New tool gauges Hispanic ads’ effectiveness

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Univision Communications on Wednesday unveiled a new research tool that it developed in conjunction with Nielsen, which it plans to use in this year's upfront to sell advertisers on the benefits of advertising on its Hispanic broadcast network.

Called the Nielsen Homescan Fusion Project, data from the service, which will be made available to all clients, aims to show how spending ad dollars on Hispanic television can improve an advertiser's return on investment.

"We are hoping this will be a tool to bring new advertisers in," said David Lawenda, president of advertising sales and marketing for Univision Communications. "For any brand sitting on the fence or on the sidelines, this is the silver bullet. There is a misperception that if advertisers want to reach younger American-born Hispanics, they can do it best through English-language television. This research tool can prove that this is not true, that the best way to reach the Hispanics they want to target is through Hispanic television."

This fusion service was developed when Ceril Shagrin, executive vp corporate research at Univision Communications, approached Jon Mandel, CEO of NielsenConnect, to discuss the possibility of merging the data gathered by Nielsen Homescan and Nielsen Media Research. Homescan is a service of Nielsen where panels of consumers in various cities are given a home scanner and log in every purchase they made through the bar codes. This product-specific purchasing data can then be broken out by person and their demographics. Nielsen Media Research people meter TV viewing data in that same market can also be gathered by demographics. And under the fusion service, it can then be matched with people of similar demographics in that market based on their TV viewing patterns.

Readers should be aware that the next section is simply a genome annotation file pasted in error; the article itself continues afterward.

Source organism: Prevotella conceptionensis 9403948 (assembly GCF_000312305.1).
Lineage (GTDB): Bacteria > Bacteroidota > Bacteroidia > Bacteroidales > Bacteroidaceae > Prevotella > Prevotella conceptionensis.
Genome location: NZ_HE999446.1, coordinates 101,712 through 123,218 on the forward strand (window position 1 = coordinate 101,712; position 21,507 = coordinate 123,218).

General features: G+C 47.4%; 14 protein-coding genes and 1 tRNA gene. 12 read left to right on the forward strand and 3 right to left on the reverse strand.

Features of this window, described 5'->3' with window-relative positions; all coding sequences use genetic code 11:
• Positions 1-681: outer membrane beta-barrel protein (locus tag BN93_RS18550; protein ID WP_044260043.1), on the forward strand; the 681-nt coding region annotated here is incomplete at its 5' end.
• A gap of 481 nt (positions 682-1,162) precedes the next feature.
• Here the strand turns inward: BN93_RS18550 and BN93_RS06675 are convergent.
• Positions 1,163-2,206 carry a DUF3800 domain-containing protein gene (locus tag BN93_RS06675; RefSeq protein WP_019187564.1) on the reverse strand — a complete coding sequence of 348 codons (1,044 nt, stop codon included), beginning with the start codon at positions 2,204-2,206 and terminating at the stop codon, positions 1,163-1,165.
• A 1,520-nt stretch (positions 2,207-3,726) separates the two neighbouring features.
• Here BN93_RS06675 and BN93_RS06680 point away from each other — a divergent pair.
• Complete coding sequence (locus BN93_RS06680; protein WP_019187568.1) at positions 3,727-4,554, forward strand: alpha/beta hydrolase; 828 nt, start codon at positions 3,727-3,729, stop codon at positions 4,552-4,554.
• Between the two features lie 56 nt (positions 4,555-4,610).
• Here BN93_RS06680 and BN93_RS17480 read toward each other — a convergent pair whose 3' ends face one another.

For the coming upfront, Univision will use only fusion data from the Los Angeles market, because it is the only market in which Nielsen Homescan has a representative number of Hispanics on its panel. But Shagrin said the Los Angeles market data can be used to sell advertising nationally, because its panel has sample that reflects the Hispanic population nationally.

She said Nielsen is in the process of expanding its Hispanic representation on its Homescan panels in other markets and expects that by January, data from the Top 20 markets will be available for use.

In one example of fusion data that Univision released, an unidentified cola brand targeting heavy users of its product found 39% of those users were Spanish-speaking dominant Hispanics, but only a fraction of its ad budget was being spent targeting that audience.

Nielsen is also working on fusing its American Moviegoing Study with its national TV ratings sample. Shagrin said this will show that Hispanics are prime targets for Hollywood studios because they see movies sooner, attend movies as an entire family and are less likely to complain about price.

The Hollywood Reporter and MediaWeek are part of the Nielsen Co.
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